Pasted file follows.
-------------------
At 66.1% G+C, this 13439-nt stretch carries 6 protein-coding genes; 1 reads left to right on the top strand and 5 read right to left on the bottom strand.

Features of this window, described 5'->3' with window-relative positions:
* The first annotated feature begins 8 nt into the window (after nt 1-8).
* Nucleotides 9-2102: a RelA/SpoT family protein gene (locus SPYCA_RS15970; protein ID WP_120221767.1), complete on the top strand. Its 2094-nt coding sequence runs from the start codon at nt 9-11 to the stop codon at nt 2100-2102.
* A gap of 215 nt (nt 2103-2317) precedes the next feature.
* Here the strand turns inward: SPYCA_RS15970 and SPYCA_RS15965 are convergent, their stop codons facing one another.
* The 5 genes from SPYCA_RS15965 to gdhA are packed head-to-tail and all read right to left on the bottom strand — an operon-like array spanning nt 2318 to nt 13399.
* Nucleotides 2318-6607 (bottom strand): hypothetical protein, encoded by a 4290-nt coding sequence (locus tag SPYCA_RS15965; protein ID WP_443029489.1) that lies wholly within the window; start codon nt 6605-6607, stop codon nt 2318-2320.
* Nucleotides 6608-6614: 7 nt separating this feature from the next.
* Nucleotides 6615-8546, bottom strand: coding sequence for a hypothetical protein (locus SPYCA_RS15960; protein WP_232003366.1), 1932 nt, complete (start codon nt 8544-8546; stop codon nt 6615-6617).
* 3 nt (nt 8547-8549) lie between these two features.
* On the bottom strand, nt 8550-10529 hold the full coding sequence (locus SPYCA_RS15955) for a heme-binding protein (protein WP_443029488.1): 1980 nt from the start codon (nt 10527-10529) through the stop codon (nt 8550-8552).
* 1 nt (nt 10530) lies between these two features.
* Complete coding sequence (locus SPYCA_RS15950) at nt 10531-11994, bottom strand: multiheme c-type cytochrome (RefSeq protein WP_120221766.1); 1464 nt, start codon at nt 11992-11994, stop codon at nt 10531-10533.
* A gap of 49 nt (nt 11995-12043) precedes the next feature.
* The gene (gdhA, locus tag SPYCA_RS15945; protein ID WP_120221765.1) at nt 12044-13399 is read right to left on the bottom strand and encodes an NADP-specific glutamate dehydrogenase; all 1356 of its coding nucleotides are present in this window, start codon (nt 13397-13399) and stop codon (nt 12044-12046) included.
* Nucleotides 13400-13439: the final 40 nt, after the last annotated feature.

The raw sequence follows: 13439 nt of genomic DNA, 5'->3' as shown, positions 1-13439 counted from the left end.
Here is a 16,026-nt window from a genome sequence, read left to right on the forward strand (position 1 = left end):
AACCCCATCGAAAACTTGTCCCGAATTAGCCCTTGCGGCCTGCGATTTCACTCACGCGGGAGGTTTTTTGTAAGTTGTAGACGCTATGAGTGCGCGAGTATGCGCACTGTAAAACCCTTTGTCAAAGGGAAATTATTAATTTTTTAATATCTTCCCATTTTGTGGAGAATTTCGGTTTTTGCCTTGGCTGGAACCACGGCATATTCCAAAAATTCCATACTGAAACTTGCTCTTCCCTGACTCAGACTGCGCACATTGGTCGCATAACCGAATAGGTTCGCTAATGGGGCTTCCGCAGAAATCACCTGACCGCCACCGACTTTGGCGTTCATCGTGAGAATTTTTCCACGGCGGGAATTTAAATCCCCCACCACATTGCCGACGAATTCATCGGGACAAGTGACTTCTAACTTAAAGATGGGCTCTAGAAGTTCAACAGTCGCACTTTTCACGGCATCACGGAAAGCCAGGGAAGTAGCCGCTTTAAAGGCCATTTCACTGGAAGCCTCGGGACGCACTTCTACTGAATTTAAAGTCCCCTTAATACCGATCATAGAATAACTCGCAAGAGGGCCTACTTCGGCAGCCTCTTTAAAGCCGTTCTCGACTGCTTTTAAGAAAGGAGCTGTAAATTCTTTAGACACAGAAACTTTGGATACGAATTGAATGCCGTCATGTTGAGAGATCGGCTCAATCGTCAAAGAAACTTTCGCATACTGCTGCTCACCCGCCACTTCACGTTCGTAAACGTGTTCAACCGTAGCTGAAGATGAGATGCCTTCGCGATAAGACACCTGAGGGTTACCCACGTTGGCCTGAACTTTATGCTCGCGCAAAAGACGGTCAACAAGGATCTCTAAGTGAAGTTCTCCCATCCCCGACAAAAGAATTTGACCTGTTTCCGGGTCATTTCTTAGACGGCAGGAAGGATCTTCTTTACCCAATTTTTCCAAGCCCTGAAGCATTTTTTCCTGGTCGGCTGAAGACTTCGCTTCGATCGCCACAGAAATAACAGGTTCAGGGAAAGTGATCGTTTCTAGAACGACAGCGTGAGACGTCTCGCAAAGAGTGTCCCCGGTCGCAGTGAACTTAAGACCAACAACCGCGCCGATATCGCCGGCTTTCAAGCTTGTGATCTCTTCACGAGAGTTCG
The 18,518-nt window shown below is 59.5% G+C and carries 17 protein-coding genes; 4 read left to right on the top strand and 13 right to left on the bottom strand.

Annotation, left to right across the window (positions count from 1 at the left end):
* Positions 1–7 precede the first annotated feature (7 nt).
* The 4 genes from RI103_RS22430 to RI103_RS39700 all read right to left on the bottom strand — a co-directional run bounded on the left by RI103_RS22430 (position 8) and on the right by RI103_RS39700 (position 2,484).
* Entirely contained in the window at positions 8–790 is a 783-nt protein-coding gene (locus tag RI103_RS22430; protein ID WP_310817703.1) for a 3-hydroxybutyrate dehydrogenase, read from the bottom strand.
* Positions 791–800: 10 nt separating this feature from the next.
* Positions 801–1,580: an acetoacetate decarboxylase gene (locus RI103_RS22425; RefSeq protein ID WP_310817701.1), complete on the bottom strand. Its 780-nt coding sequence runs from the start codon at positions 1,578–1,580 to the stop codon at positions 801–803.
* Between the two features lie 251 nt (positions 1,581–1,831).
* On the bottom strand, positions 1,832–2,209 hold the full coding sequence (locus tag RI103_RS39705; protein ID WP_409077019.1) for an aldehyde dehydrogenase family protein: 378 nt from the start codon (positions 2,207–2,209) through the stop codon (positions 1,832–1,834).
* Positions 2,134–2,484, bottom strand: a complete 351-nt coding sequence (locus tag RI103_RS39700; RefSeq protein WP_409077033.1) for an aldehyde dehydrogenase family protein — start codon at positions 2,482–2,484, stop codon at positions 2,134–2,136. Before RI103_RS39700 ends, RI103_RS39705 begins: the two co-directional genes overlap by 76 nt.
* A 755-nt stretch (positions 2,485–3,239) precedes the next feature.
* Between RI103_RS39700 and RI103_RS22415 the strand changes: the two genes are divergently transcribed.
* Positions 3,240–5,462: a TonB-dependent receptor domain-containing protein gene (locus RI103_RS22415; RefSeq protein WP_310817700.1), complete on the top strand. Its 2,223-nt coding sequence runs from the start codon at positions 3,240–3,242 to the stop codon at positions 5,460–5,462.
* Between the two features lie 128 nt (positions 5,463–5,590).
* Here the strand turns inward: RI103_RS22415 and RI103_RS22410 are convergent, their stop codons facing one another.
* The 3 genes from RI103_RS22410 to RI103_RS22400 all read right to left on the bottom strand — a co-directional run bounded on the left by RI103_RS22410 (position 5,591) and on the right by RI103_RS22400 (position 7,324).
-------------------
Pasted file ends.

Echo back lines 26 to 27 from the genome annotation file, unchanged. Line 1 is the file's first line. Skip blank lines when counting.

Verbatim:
* Positions 791–800: 10 nt separating this feature from the next.
* Positions 801–1,580: an acetoacetate decarboxylase gene (locus RI103_RS22425; RefSeq protein ID WP_310817701.1), complete on the bottom strand. Its 780-nt coding sequence runs from the start codon at positions 1,578–1,580 to the stop codon at positions 801–803.